Vasily Kandinsky. Church (Kirche), 1907. Woodcut, image 13.3 × 14.7 cm; sheet: 18.2 × 15.6 cm. The Hilla von Rebay Foundation, On extended loan to the Solomon R. Guggenheim Museum, New York 1970.141. © Vasily Kandinsky, VEGAP, Bilbao, 2020.
In addition to painting, Kandinsky was a keen printmaker, and works on paper punctuate the exhibition at regular intervals. His early woodcuts, such as the small print Church (1907), feature women dressed in traditional Russian peasant costumes. These compositions signal his longing for the Old Russia of his imagination, an idealised, fairytale land of peace, harmony and spiritual fulfilment. Here, foreground and background seem to collapse with figures and buildings merging into one another. The influence of printmaking is also seen in some of his paintings. Take for instance the small oil Landscape Near Murnau With Locomotive (1909) with its delineated forms and flattened perspective.
Vasily Kandinsky. Small Pleasures (Kleine Freuden), June 1913. Oil on canvas, 110.5 × 120 cm. Solomon R. Guggenheim Museum, New York, Solomon R. Guggenheim Founding Collection 43.921 © Vasily Kandinsky, VEGAP, Bilbao, 2020.
By 1913, Kandinsky’s recurrent subjects, such as the horse and rider, towers and rolling landscapes, were becoming increasingly subordinate to line and colour. His canvas Small Pleasures (1913) features dynamic linear contours and rhythmic forms that contain few traces of its figurative origins.
Vasily Kandinsky. Painting with White Border (Bild mit weißem Rand), May 1913. Oil on canvas, 140.3 × 200.3 cm. Solomon R. Guggenheim Museum, New York, Solomon R. Guggenheim Founding Collection, By gift 37.245. © Vasily Kandinsky, VEGAP, Bilbao, 2020.
In the second gallery, the exuberant imagery of Painting with White Border (1913) is even closer to pure abstraction. Figurative elements are still present (in this case, a lance wielding Saint George on a charging horse), but they are extremely abbreviated, concealed amid swirling colours and lines. A particular highlight is Black Lines (1913), one of Kandinsky’s first truly non-objective paintings, in which an array of floating coloured ovals and lively brushstrokes interact to produce effects of spatial depth. This painting was one of Solomon R Guggenheim’s first purchases and reflects the artist’s aesthetic theories, which by this point were well developed.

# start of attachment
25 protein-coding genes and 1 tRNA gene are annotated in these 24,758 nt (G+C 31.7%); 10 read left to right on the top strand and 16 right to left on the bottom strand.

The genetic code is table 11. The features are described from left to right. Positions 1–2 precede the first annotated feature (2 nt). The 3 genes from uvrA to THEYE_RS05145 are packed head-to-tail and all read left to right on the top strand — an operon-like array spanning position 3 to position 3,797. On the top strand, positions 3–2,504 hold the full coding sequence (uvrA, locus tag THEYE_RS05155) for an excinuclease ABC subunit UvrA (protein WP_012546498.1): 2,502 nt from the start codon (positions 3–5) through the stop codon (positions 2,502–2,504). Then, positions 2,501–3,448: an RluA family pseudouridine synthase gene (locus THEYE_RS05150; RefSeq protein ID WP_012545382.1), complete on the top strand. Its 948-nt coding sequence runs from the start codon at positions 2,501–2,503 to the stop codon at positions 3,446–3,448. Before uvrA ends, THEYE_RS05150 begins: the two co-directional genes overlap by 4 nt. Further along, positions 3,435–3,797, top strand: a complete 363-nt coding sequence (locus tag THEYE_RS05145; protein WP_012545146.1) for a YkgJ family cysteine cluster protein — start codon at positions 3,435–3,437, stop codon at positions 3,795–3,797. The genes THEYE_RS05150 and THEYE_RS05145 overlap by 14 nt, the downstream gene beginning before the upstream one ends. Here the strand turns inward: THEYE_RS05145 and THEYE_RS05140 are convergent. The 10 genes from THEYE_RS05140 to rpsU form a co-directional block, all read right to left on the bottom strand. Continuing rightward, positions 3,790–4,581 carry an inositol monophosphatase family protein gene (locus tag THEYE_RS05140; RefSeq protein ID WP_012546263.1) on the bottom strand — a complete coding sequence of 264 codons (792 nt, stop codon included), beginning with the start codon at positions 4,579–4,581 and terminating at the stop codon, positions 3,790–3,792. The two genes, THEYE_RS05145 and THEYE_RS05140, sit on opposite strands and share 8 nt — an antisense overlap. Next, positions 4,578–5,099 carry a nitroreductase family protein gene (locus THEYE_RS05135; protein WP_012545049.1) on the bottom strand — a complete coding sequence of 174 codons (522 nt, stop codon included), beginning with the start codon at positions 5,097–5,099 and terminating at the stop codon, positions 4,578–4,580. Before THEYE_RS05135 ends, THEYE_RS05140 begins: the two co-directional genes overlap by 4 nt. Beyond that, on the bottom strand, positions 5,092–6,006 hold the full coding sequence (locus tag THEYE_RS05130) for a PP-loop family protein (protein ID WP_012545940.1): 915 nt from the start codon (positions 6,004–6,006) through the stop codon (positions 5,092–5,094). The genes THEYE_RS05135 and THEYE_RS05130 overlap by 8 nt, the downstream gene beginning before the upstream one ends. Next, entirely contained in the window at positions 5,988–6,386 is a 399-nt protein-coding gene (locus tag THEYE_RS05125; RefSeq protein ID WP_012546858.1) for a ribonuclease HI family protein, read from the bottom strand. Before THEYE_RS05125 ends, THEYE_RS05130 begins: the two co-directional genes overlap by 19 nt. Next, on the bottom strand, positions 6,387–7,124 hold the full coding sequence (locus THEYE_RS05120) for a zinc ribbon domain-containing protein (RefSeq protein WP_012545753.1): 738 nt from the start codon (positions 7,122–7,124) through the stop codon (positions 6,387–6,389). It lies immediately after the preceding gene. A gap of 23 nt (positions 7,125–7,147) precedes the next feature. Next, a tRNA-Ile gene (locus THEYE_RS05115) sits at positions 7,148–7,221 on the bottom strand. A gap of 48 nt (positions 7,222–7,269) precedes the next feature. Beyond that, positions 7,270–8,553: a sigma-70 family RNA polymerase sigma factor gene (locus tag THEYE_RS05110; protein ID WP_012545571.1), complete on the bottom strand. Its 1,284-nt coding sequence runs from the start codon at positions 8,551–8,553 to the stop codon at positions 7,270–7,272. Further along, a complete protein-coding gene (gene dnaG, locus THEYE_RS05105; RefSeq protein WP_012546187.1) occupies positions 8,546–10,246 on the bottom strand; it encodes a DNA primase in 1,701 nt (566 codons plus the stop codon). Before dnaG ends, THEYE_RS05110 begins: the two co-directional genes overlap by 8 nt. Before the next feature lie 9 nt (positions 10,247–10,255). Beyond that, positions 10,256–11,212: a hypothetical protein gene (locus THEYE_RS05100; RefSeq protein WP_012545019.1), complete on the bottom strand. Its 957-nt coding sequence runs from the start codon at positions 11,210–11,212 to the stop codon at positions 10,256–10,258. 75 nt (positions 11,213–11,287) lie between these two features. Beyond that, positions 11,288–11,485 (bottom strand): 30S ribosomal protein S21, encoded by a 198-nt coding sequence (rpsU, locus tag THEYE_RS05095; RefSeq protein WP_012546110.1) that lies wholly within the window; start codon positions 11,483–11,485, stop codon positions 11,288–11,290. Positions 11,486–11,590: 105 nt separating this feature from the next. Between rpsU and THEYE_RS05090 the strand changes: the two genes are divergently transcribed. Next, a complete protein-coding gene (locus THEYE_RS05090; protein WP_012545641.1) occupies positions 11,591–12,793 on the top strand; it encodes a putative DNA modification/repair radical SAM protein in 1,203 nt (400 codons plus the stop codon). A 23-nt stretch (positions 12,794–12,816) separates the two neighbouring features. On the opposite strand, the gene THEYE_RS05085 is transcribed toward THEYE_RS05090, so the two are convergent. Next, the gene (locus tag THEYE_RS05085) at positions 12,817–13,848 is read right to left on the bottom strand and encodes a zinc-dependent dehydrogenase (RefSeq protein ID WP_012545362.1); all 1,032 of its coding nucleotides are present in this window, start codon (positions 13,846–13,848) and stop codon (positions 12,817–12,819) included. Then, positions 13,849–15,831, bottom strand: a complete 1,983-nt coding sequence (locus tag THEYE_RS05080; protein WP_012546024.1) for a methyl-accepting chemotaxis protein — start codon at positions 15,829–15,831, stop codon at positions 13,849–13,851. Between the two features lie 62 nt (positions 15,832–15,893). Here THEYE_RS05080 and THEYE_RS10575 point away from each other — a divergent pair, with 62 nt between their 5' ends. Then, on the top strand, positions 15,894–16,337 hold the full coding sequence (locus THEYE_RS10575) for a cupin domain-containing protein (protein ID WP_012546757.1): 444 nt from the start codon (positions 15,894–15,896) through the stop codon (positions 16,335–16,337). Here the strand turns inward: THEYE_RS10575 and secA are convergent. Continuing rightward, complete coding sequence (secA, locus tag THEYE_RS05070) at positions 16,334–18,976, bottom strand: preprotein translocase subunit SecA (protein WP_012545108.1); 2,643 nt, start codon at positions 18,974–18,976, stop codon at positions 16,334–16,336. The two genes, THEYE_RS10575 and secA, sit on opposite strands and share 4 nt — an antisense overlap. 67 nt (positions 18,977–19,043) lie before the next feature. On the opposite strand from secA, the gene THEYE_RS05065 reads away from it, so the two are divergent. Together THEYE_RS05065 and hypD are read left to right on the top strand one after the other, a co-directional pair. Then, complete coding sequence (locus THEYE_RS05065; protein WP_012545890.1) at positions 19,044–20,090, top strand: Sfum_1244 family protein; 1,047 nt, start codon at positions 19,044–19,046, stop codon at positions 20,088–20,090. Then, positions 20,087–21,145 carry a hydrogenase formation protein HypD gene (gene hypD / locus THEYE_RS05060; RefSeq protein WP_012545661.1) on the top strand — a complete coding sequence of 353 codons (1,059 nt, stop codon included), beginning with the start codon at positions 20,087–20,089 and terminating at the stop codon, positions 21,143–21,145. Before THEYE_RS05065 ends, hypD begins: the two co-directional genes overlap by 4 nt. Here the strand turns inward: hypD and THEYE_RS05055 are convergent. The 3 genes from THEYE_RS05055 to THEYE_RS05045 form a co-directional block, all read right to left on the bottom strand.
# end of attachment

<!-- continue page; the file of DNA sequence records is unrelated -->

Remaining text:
Vasily Kandinsky. Black Lines (Schwarze Linien), December 1913. Oil on canvas, 130.5 × 131.1 cm. Solomon R. Guggenheim Museum, New York, Solomon R. Guggenheim Founding Collection, By gift 37.241. © Vasily Kandinsky, VEGAP, Bilbao, 2020.
Following the outbreak of war in 1914, Kandinsky was forced to leave Germany. Returning to Russia, he focused primarily on watercolours, prints and preparatory studies for paintings. While dislocated from developments in western Europe, his style underwent a series of modifications that reflected the influence of constructivist and suprematist artists. Inspired by the works of fellow Russians Kazimir Malevich and Aleksandr Rodchenko, he expanded his abstract vocabulary with an emphasis on colourful geometric forms as seen in Composition 8 (1923), which he counted among his masterworks.
Vasily Kandinsky. Composition 8 (Komposition 8), July 1923. Oil on canvas, 140.3 × 200.7 cm. Solomon R. Guggenheim Museum, New York, Solomon R. Guggenheim Founding Collection, By gift 37.262. © Vasily Kandinsky, VEGAP, Bilbao, 2020.